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Gibraltar will replace flat-rate licence payments with a tiered structure

As part of a package of reforms for the point-of-supply market, Gibraltar will establish a new tiered structure for gambling licence payments, meaning that larger operators will pay more and smaller ones will pay less.

Following its prior proposal for a new Gambling Act, the British Overseas Territory opened a consultation on new licence fees.

In the past, operators of remote betting, remote gaming, other remote products, land-based gaming, and retail betting were required to pay an annual licence fee of £100,000. Meanwhile, B2B vendors were asked to pay an annual fee of £85,000.

Nevertheless, the government stated in its consultation that "licence costs for startup operators and small operators who are preparing for expansion can be a disproportionate cost in the early stages of a business's life cycle."

Consequently, it decided for a new tiered system for remote betting and gaming licences, based on annual gross gambling yield (GGY).

The levels are based on the gross gambling yield within each tier, as operators are required to apply for a separate licence for each major gambling vertical they operate in. As a result, an operator's sports betting revenue has no bearing on the tier for which they qualify for a casino licence.

For both betting and gaming, operators with an annual GGY of above £300 million within that vertical must pay a licence fee of £200,000. The charge is £100,000 for those who bring in up to £300 million but more than £20 million. The cost is £50,000 for operators with a GGY of up to £20 million.

A third modification to the licencing system is the creation of a betting intermediary licence for exchanges and similar organisations. This will incur a licence charge of £100,000 regardless of business size.

In addition, lotteries will require their own licence, which will cost £100,000 regardless of size.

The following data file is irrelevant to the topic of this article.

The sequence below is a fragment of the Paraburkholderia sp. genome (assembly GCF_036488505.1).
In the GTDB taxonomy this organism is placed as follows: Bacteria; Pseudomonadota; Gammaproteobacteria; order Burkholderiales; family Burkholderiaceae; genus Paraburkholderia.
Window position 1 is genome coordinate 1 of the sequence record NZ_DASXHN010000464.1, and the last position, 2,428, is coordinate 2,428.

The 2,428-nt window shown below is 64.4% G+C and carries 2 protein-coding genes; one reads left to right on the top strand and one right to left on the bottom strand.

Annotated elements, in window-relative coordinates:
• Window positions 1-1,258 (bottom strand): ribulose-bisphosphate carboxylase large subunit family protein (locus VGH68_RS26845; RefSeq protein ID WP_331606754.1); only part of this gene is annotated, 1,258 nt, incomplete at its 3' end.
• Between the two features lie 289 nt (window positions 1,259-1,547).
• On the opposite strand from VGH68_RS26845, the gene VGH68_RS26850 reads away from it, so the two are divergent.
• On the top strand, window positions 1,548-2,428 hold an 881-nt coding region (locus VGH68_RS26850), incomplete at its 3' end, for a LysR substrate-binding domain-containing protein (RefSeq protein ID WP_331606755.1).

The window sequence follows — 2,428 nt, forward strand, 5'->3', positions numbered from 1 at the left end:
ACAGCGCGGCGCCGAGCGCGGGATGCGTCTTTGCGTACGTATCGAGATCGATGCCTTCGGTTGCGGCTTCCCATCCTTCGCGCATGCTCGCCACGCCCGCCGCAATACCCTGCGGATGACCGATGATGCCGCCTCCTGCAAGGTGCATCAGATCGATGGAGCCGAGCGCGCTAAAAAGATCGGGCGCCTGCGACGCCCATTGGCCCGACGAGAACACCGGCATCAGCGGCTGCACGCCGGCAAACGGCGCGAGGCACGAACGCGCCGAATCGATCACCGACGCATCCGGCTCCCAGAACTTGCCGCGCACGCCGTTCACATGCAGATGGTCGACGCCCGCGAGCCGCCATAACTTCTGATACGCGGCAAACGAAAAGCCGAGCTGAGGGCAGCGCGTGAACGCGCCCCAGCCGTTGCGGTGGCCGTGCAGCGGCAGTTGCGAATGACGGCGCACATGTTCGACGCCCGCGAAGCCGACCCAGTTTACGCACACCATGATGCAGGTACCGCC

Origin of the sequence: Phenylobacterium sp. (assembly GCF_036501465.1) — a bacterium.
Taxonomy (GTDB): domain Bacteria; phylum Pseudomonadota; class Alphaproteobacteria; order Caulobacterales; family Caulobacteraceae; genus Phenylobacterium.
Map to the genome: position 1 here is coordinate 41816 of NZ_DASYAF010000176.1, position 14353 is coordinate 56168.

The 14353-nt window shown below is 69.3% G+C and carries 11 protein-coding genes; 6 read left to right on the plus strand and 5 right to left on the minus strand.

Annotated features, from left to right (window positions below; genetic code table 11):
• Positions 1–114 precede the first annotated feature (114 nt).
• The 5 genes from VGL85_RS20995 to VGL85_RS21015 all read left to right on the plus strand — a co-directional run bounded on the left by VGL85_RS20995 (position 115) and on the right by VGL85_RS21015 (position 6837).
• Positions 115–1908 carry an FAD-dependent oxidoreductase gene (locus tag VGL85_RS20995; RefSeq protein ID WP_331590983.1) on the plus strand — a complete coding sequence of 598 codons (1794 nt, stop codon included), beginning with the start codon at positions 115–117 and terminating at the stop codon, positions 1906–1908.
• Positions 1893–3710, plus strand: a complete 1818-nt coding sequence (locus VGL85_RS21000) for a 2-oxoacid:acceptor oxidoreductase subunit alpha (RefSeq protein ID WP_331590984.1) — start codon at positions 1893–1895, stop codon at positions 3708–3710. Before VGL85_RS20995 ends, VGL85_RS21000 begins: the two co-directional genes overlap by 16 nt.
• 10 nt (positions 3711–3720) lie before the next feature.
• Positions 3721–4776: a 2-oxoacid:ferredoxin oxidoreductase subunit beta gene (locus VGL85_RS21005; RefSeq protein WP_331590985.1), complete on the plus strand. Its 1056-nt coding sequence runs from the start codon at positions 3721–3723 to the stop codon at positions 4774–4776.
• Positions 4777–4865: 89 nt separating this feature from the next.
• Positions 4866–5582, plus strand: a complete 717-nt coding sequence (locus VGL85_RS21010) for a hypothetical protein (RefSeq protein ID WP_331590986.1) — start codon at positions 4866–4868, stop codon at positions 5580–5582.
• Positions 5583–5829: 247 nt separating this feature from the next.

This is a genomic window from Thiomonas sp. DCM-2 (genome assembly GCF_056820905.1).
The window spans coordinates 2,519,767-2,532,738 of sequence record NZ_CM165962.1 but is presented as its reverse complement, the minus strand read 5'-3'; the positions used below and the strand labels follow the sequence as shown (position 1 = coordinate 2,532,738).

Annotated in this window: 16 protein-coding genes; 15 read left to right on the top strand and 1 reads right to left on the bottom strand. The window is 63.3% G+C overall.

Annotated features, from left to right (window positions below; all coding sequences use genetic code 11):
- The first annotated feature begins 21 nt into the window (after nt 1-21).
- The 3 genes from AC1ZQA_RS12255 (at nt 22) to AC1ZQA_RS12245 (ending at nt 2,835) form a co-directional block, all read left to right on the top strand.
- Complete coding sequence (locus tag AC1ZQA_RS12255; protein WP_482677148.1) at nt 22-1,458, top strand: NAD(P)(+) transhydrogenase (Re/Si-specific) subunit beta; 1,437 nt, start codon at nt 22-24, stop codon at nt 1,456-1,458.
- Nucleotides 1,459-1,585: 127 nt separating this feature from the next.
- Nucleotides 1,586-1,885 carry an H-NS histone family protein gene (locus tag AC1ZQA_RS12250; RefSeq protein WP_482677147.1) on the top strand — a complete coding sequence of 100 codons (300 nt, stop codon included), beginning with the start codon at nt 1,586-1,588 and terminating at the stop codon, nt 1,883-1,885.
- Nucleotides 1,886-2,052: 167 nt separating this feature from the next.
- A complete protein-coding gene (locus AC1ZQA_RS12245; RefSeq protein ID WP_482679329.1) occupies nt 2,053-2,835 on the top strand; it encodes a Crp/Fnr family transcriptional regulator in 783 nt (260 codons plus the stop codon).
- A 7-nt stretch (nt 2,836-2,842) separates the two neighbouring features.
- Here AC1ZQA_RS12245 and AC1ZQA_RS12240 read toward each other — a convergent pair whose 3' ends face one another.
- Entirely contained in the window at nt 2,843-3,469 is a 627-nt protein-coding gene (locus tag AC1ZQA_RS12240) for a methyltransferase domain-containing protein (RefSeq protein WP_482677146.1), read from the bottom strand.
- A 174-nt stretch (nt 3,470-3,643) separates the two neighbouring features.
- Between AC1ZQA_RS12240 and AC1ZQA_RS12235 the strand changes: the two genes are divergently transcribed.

Licensing for affiliates

There will be an introduction of a new type of licence for marketing service providers, including affiliates. This will incur an annual cost of £50,000.

However, it will only apply to enterprises who conduct marketing services "in or from Gibraltar," and not to affiliates promoting B2C sites licenced in Gibraltar.

Business-to-business licence fees

The B2B licence structure will undergo additional modifications. Instead of a single supplier licence, aggregators and software vendors will have multiple licence types.

Aggregators within a single vertical, such as betting, RNG Gaming, lottery, or live casino, will pay £85,000 per year in addition to one percent of the revenue generated by Gibraltar licence holders.

“This is intended to capture additional fee income from the revenue of the content providers themselves, so the proposal assumes that aggregators will pass this on their hosted content providers through their charging mechanism,” the government said. “We welcome discussions with aggregators on business model impact.”

If aggregators offer more than one gaming vertical, they will be required to pay an extra £15,000.

A software provider, including a betting or gaming platform provider (but excluding B2C enterprises that employ an in-house platform), will also have access to three licence tiers.

A tier-three licence would be granted to platforms with less than £200,000 in annual sales from Gibraltar licensees or with no more than two approved integrations with Gibraltar licenced B2Cs. This would cost £20,000 annually.

A tier-two licence, which costs £50,000 annually, permits sales of up to £550,000 or no more than three permitted integrations.

If a platform provider exceeds these levels, it must apply for a tier-one licence, which costs £85,000 annually.

Betting data providers and providers of other B2B services, such as compliance or anti-fraud products, will each have their own licences with an annual charge of £50,000, irrespective of the size of the business.

Other licences "Holding entities" based in Gibraltar — for firms conducting business elsewhere – are also required to pay a £50,000 licence fee. The government stated that this is the case "regardless of where the Gibraltar-affiliated holding corporation appears in the ownership structure."

Entities that store or handle customer funds, but are not covered by any of the other licence types, must additionally pay a £50,000 licence fee.

Supply-point reforms

The June proposal for a new Gambling Act centred primarily on establishing a local presence for Gibraltar licensees, including a requirement that licensees have a "sufficient substantial presence" in Gibraltar.

It occurs at a time when other significant point-of-supply marketplaces are contemplating reforms of their own. Interact is already underway in Curacao to fully restructure the entire online gambling regime, which will include increased entrance barriers, the capacity to work with other regulators to combat illegal gaming, and the elimination of master licences.

Malta hopes to implement "detailed player safety guidelines for licensees" after opening a consultation on the subject.



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